Overcoming a Spirit of Fear by Cinderella Released

A Spirit of Fear

Individual reactions to fear vary situation to situation.  Some people may freeze like a statue, become pale and breathless, while others panic, scream, and their heart beats violently.  While fear could be merely an individual reaction to a scary situation, it might be something greater, more ominous, and powerful than mere reaction.  Perhaps fear is an entity or supernatural spirit which looks for opportunities to steal a person’s courage and instinct for survival. 

Fear can paralyze, cripple, and overpower a person if it is allowed to take charge. Overcoming fear has always been a factor when people are faced with stressful or life threatening situations. Eleanor Roosevelt once said, “You gain strength, courage and confidence by every experience in which you really stop to look fear in the face.  You must do the thing which you think you cannot do.”

Described below are three separate examples to illustrate the responses of those faced with fearful and overwhelming circumstances:

In the first example, Pastor, Bobette Stubblefield, talks about fear:

I grew up in Alaska where danger and courage went hand in hand.  If you love the outdoors like I do, you develop a natural ability to live life on the edge and face death daily… I had a bold and courageous spirit and I feared nothing.  Fear cripples and can make someone very ill, both physically and spiritually.  Fear tried to cripple me (Stubblefield. March 20, 2004).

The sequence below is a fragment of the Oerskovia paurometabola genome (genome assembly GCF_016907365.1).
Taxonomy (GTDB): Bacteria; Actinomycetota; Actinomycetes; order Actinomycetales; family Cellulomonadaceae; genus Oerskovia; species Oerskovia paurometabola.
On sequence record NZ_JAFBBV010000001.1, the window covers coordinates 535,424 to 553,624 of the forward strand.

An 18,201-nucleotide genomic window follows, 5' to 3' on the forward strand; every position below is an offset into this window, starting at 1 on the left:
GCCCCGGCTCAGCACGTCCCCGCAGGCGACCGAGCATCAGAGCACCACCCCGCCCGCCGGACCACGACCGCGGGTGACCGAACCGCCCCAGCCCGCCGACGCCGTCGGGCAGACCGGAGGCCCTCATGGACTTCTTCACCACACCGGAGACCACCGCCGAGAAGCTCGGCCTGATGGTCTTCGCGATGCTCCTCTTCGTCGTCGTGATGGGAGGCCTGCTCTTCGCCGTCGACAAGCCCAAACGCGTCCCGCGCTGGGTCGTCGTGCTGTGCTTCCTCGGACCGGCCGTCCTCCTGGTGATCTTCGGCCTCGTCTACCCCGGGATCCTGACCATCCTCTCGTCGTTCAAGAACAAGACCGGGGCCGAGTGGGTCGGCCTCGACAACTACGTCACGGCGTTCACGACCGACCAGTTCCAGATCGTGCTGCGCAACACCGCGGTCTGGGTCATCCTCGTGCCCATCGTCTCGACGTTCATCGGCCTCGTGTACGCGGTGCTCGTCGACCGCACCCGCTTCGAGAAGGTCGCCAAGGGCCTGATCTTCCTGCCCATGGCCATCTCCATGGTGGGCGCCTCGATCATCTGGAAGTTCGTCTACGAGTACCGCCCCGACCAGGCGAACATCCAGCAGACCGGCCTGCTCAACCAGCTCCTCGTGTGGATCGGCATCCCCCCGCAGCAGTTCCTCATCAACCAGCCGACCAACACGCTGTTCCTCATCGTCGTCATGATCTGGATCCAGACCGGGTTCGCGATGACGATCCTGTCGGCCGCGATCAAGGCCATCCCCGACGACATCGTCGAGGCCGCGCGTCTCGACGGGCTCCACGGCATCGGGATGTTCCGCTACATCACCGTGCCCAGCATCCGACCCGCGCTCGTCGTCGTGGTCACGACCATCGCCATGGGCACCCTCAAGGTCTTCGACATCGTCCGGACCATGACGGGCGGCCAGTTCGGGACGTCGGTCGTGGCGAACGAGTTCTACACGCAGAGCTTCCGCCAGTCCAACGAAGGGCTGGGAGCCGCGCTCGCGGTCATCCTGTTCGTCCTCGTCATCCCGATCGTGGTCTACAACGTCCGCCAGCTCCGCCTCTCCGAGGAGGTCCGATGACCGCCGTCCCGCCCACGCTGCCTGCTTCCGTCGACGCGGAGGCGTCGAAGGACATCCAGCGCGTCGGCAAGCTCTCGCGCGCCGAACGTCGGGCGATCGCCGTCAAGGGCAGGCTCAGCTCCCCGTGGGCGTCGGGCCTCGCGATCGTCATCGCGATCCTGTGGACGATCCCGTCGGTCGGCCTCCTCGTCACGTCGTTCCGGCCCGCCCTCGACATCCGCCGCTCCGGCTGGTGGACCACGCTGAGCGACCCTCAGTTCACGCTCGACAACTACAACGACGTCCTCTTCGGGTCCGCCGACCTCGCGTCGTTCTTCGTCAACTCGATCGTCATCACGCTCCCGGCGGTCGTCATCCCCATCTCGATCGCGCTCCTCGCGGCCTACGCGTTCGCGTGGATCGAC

Bobette, crowned Miss Alaska Teenager, was a very outgoing, public-minded, individual, prior to her marriage, which occurred just a few years later.  Her husband, became abusive both verbally and physically. He used fear to rob Bobette of her adventurous and outgoing spirit.  Bobette points out in her interview how fear overcame her:

Soon after our marriage began, my husband began to isolate me by forbidding me to spend time at church and with my family and friends. Isolation then begins to break down a person’s worth; and little by little steals their identity.  My husband would shove me down and overpower me physically.  …He would then urinate on me.  Fear became my captor (Stubblefield. March 20, 2004).

She also described how she would shake uncontrollably whenever she would think about going home or would drive toward her house. She stayed in the marriage for 12 years and faced fear daily.  Finally, one day, when she had to defend herself in a court battle over her children, she was forced to face fear head on.  Fearful, but determined to overcome it, she took courageous steps toward the courtroom door.  Just before entering the courtroom, she realized she was not alone and that God had stationed angels around her.  Bobette recalls that day: